Art history program at Centre thinks outside the box

galleryThe study of art history at Centre College can be decidedly untraditional. Assistant Professor of Art History James Bloom proved this recently when he was awarded a Mellon undergraduate research Outside the Box grant to develop a Centre-specific gaming platform.
The grant also allows Bloom to continue work he has done for his current course “Arts and Markets: Economic History of the Arts,” which has allowed students to understand the industry side of art.
Throughout the semester, students enrolled in the course are randomly assigned artworks and put in the position of collectors. They are then given a fixed amount of money—“fantasy guilders”—and are turned loose to create their own market, in which they can buy, sell and trade among one another.
Three auctions take place over the course of the semester, with new works of art introduced to the market. Prior to the auctions, the students must do research on each object in order to learn how to best compel and incentivize their fellow classmates to purchase their respective items. They are not permitted to bid on the auction unless they have submitted research to Bloom.
“The psychology of the experience has been fascinating,” says Bloom. “The students take the fake money so seriously—the gasps over large bids are amazing.”
The students also utilize a class website and social media to generate interest for their collections among their peers.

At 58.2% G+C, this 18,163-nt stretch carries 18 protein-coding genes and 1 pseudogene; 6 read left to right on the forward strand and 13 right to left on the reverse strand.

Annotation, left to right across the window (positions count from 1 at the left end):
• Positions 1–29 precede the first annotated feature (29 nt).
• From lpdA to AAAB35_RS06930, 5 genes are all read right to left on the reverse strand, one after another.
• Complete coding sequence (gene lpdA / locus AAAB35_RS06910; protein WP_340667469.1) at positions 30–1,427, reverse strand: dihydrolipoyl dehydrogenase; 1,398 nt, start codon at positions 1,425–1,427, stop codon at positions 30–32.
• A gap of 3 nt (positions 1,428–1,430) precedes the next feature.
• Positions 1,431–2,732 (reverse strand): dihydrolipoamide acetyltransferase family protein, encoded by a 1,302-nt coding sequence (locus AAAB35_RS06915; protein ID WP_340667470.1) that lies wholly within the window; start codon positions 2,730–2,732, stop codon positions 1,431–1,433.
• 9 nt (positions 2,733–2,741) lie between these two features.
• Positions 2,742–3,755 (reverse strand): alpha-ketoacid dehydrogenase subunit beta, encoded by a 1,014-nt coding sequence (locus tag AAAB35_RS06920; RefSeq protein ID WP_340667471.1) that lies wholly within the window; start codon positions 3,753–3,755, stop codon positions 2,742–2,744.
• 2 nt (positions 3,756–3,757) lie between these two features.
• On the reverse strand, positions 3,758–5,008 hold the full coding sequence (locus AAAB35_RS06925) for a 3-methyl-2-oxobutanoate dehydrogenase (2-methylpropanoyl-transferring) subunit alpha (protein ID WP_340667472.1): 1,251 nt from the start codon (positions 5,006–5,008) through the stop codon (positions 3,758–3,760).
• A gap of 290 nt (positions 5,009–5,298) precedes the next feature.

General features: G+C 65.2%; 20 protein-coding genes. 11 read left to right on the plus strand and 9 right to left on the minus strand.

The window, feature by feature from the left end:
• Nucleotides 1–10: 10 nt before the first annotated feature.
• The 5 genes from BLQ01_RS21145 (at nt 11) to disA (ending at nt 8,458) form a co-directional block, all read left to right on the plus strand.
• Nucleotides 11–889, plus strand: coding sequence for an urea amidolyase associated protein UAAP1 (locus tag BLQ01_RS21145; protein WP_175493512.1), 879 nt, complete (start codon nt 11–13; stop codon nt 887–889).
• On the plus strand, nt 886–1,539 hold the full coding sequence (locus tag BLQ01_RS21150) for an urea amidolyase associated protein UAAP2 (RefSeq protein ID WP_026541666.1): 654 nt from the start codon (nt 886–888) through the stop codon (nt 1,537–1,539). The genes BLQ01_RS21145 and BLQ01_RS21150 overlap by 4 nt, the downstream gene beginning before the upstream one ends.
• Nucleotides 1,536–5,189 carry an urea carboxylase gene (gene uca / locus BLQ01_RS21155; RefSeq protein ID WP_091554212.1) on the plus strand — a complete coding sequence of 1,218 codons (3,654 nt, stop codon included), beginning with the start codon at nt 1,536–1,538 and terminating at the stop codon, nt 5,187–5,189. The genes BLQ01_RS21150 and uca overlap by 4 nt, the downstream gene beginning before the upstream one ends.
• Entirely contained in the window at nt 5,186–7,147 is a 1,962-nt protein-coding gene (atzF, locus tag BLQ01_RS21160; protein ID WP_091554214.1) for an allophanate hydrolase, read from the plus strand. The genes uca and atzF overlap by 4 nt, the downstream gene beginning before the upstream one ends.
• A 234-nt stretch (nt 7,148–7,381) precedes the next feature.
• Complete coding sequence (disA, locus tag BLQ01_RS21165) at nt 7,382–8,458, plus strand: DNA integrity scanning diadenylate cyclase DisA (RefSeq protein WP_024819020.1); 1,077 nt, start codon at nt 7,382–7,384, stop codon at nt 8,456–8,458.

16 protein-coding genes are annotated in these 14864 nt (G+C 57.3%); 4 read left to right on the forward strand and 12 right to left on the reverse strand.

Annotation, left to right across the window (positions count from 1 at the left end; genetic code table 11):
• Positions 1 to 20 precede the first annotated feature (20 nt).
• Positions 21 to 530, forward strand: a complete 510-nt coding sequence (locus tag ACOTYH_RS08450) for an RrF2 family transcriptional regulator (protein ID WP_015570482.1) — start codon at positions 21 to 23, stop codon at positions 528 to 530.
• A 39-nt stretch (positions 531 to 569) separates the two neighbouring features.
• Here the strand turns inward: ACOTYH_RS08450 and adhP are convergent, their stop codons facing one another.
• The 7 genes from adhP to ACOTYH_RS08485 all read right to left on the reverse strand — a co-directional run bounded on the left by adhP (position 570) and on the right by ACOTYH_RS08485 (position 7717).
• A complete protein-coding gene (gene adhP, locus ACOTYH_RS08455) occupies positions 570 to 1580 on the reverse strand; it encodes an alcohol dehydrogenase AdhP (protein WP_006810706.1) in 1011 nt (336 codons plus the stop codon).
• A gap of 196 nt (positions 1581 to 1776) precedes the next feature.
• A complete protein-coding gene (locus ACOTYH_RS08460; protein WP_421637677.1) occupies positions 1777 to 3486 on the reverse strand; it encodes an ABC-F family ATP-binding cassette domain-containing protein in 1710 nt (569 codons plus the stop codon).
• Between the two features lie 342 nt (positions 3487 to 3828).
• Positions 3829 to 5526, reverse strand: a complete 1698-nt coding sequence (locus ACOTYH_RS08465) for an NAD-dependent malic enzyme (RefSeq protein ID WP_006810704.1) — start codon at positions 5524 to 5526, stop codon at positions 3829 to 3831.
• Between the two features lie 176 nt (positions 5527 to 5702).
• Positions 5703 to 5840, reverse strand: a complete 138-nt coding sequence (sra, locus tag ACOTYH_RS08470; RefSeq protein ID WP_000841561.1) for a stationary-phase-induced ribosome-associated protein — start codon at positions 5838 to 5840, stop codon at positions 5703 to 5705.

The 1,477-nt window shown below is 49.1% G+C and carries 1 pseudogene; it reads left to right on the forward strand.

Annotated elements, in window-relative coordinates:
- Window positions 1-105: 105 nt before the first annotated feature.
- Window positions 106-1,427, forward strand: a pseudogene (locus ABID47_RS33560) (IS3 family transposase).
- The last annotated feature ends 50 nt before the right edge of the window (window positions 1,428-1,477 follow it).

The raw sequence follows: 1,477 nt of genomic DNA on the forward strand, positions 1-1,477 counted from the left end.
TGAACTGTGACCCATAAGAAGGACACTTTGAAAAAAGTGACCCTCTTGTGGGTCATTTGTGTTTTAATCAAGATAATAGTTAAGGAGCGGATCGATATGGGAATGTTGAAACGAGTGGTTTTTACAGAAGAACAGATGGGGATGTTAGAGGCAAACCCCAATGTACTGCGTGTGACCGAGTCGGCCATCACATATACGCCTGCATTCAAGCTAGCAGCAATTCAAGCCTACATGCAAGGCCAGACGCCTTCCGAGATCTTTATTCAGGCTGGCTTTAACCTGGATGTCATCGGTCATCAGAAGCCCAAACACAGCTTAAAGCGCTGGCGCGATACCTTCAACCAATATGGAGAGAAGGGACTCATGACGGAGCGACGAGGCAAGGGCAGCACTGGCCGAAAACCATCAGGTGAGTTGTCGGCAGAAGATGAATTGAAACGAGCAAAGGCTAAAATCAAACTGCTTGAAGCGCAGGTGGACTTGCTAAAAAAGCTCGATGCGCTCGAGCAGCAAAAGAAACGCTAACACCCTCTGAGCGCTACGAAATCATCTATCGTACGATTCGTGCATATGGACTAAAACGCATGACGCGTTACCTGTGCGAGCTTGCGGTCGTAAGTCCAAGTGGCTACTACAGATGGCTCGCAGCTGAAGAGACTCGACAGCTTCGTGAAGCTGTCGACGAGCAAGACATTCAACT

The third and final auction of the semester will take place during the last week of class, and students will present their collections and explain the rationale behind their choices. Each collection will have an established financial value based on the prices paid for previous auction items, and the “winner” will be determined by the financial value of their portfolio as well as an evaluation of how compelling their presentations were.
Bloom believes this course holds appeal for an audience wider than art history students. Economics majors in particular could benefit from taking the class, especially considering the auction “game” Bloom created is modeled on investment portfolio competitions for business students, which require developing mock portfolios.
“These days, we look at art as a commodity,” he says. “That gives us a very different understanding of art history, which in turn leads us to ask different questions and learn different things.”
Auctions and sales are one of Bloom’s specialties, and he notes the recent trend of record sales as indicative of the commodification of the modern art world. Picasso’s “Women of Algiers” sold at Christie’s in May 2015 and brought $179 million, the highest price ever achieved at auction for a work of art.
Over the summer, Bloom will work with students to elaborate on the auction game through his Mellon Outside the Box grant. He specifically plans on imbedding and utilizing items from collections at museums such as the Speed Museum and the Kentucky Museum of Arts and Crafts in Louisville.
Bloom is also currently working on a project for the upcoming Centre College bicentennial in 2019. It will feature an interactive 3D campus map with the capacity to view the campus virtually at any stage in its 200-year history.
A scrolling tab will allow viewers to see the campus footprint at specific times between 1819 and 2019, and each footprint will have related imbedded content.
Bloom is applying for a digital grant from the National Endowment for the Humanities and is collaborating with faculty and staff from all three divisions for the project. He believes it could act as an important demonstration of Centre education in the 21st century.
“It’s not about changing the education,” he says, “but translating it to visual modes of expression, apprehension and acquisition of knowledge that are compelling and important.”
by Mary Trollinger
April 8, 2016

By |2016-04-08T16:18:14-04:00April 8th, 2016|Academics, Art History|